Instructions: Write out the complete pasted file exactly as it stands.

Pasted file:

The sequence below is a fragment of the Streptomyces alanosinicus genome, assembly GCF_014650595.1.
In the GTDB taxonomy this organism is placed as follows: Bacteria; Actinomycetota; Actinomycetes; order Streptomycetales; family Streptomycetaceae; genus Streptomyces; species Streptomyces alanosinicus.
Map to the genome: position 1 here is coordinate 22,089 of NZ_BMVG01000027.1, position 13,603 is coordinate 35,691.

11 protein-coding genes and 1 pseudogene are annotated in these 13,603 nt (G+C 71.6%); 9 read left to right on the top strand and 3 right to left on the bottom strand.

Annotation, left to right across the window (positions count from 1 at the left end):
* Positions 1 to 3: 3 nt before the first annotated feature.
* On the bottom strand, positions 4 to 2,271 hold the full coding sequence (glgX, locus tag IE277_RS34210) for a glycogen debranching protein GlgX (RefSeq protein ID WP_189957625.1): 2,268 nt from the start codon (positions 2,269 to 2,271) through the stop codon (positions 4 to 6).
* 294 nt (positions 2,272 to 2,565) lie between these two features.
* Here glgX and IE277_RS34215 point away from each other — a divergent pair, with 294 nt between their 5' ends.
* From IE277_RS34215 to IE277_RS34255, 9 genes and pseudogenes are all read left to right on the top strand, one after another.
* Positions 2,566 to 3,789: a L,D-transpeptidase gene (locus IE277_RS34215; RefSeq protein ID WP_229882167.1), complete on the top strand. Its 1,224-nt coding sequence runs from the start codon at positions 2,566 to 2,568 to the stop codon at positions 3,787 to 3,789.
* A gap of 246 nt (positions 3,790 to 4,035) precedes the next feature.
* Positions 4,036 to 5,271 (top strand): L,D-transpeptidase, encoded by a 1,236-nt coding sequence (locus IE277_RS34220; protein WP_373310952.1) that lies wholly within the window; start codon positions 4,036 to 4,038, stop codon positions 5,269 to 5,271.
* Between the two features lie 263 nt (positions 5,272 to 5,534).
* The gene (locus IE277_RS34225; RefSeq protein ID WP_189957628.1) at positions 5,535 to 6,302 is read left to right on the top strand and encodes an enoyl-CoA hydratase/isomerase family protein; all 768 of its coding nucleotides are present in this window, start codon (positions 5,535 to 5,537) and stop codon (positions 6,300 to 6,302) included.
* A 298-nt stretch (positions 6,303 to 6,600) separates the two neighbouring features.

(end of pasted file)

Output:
The sequence below is a fragment of the Streptomyces alanosinicus genome, assembly GCF_014650595.1.
In the GTDB taxonomy this organism is placed as follows: Bacteria; Actinomycetota; Actinomycetes; order Streptomycetales; family Streptomycetaceae; genus Streptomyces; species Streptomyces alanosinicus.
Map to the genome: position 1 here is coordinate 22,089 of NZ_BMVG01000027.1, position 13,603 is coordinate 35,691.

11 protein-coding genes and 1 pseudogene are annotated in these 13,603 nt (G+C 71.6%); 9 read left to right on the top strand and 3 right to left on the bottom strand.

Annotation, left to right across the window (positions count from 1 at the left end):
* Positions 1 to 3: 3 nt before the first annotated feature.
* On the bottom strand, positions 4 to 2,271 hold the full coding sequence (glgX, locus tag IE277_RS34210) for a glycogen debranching protein GlgX (RefSeq protein ID WP_189957625.1): 2,268 nt from the start codon (positions 2,269 to 2,271) through the stop codon (positions 4 to 6).
* 294 nt (positions 2,272 to 2,565) lie between these two features.
* Here glgX and IE277_RS34215 point away from each other — a divergent pair, with 294 nt between their 5' ends.
* From IE277_RS34215 to IE277_RS34255, 9 genes and pseudogenes are all read left to right on the top strand, one after another.
* Positions 2,566 to 3,789: a L,D-transpeptidase gene (locus IE277_RS34215; RefSeq protein ID WP_229882167.1), complete on the top strand. Its 1,224-nt coding sequence runs from the start codon at positions 2,566 to 2,568 to the stop codon at positions 3,787 to 3,789.
* A gap of 246 nt (positions 3,790 to 4,035) precedes the next feature.
* Positions 4,036 to 5,271 (top strand): L,D-transpeptidase, encoded by a 1,236-nt coding sequence (locus IE277_RS34220; protein WP_373310952.1) that lies wholly within the window; start codon positions 4,036 to 4,038, stop codon positions 5,269 to 5,271.
* Between the two features lie 263 nt (positions 5,272 to 5,534).
* The gene (locus IE277_RS34225; RefSeq protein ID WP_189957628.1) at positions 5,535 to 6,302 is read left to right on the top strand and encodes an enoyl-CoA hydratase/isomerase family protein; all 768 of its coding nucleotides are present in this window, start codon (positions 5,535 to 5,537) and stop codon (positions 6,300 to 6,302) included.
* A 298-nt stretch (positions 6,303 to 6,600) separates the two neighbouring features.